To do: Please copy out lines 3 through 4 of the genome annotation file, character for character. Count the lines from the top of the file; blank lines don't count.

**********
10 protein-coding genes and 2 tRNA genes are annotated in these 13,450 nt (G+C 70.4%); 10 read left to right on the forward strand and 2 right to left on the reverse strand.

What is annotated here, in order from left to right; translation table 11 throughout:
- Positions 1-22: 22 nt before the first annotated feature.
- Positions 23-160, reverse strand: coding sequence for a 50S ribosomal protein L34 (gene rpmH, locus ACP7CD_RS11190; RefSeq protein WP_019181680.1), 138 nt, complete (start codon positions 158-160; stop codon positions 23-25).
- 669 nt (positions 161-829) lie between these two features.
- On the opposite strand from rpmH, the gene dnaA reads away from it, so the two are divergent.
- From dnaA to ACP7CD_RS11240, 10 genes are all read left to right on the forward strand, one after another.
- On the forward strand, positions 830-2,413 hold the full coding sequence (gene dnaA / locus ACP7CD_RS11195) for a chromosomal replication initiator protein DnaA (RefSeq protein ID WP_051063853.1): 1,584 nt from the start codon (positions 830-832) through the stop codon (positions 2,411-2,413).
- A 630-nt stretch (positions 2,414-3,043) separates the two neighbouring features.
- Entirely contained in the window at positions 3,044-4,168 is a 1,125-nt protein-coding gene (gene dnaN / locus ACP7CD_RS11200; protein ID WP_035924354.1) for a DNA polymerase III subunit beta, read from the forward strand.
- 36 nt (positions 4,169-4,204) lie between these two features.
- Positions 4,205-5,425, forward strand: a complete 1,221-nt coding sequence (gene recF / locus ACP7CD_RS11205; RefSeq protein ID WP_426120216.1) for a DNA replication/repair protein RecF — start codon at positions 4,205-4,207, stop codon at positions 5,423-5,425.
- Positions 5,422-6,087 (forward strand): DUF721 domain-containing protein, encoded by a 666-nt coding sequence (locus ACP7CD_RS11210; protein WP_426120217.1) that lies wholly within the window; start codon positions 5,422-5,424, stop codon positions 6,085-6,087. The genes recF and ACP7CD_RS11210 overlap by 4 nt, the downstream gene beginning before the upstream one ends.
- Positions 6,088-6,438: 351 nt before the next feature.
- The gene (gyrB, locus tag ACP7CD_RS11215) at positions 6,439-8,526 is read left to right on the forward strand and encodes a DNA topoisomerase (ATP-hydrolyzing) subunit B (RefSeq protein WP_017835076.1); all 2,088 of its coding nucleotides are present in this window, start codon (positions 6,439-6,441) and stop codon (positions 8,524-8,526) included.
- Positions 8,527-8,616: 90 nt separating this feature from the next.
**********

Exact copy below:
- Positions 1-22: 22 nt before the first annotated feature.
- Positions 23-160, reverse strand: coding sequence for a 50S ribosomal protein L34 (gene rpmH, locus ACP7CD_RS11190; RefSeq protein WP_019181680.1), 138 nt, complete (start codon positions 158-160; stop codon positions 23-25).